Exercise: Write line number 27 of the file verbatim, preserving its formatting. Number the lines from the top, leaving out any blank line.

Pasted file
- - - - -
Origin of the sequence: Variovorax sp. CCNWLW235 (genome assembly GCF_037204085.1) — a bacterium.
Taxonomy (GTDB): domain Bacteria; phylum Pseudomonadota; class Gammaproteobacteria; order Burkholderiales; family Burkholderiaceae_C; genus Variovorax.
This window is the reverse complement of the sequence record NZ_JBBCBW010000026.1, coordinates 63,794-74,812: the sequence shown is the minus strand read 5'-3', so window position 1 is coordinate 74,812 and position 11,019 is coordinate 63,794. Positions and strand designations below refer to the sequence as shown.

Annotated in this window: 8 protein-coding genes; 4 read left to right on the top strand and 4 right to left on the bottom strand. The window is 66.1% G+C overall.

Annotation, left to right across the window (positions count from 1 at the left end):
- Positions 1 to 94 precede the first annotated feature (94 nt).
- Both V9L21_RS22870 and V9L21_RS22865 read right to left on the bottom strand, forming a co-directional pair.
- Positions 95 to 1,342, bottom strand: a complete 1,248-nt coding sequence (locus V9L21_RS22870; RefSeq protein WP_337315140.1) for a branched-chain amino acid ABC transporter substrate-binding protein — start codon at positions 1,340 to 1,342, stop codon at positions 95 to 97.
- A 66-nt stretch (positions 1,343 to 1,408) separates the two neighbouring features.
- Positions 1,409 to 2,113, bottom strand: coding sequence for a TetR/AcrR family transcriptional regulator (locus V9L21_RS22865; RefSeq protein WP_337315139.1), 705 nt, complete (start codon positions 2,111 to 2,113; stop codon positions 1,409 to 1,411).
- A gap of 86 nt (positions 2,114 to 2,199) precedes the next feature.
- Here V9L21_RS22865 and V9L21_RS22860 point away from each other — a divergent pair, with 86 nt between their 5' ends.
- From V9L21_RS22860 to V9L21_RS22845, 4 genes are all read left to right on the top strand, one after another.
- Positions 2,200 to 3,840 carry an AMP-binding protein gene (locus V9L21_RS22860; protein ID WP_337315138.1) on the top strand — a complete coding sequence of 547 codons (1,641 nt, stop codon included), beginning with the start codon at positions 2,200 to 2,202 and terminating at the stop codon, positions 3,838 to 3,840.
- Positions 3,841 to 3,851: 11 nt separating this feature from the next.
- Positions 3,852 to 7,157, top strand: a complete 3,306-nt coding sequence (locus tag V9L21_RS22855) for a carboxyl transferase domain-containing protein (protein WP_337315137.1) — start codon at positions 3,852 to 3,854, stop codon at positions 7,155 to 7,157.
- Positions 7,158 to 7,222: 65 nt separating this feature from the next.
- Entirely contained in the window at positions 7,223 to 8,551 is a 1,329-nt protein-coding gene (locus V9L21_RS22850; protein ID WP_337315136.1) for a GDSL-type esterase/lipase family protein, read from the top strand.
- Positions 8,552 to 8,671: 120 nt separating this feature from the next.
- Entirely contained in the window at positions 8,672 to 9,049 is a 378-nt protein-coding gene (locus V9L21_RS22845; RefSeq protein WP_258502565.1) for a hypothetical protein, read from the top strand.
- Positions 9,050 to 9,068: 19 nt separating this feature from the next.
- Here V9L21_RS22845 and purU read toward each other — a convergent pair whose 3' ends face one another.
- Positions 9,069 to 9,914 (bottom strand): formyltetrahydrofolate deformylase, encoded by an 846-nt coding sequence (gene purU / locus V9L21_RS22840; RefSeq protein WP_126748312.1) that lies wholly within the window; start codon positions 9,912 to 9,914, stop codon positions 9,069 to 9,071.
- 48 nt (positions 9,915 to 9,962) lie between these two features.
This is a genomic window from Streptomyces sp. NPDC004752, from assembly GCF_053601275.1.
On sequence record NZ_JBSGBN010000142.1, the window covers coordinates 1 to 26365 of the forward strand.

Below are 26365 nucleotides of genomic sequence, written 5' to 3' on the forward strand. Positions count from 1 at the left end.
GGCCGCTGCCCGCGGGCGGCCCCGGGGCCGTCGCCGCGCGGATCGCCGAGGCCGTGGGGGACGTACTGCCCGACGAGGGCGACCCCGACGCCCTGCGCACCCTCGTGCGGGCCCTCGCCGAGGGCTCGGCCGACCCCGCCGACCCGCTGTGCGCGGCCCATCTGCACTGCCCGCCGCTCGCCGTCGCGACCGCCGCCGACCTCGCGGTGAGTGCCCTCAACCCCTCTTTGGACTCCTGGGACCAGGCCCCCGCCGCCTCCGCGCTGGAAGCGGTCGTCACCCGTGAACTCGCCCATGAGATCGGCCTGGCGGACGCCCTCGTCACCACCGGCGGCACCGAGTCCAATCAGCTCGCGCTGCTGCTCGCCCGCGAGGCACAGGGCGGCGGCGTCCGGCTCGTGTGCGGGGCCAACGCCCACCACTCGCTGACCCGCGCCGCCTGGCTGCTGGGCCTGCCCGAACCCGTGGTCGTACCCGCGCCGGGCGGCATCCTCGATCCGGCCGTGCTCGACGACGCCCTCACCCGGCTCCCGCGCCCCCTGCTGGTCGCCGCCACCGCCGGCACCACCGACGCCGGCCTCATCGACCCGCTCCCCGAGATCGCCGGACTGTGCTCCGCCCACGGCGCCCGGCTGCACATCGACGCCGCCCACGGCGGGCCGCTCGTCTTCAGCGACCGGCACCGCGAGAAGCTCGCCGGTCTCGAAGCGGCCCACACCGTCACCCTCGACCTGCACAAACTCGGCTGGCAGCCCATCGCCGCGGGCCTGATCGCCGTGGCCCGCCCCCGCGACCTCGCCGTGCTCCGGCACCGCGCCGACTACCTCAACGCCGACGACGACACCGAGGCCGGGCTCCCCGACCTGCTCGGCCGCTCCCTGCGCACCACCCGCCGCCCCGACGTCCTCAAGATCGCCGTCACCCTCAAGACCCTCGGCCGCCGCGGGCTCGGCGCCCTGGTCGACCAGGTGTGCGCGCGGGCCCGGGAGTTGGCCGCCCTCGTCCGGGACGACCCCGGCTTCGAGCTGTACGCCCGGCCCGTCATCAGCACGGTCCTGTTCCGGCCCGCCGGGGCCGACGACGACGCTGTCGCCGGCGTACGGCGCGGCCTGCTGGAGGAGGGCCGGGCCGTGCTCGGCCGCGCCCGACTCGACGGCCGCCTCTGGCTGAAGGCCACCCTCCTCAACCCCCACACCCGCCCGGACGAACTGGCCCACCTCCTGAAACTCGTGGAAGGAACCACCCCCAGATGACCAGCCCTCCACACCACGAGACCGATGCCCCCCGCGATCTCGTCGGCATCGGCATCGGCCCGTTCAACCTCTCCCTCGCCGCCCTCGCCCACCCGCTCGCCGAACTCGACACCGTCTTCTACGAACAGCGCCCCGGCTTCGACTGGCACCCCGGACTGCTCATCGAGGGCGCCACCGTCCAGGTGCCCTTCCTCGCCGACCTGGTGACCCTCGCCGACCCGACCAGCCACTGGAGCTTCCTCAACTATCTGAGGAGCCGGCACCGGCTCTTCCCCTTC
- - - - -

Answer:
Below are 26365 nucleotides of genomic sequence, written 5' to 3' on the forward strand. Positions count from 1 at the left end.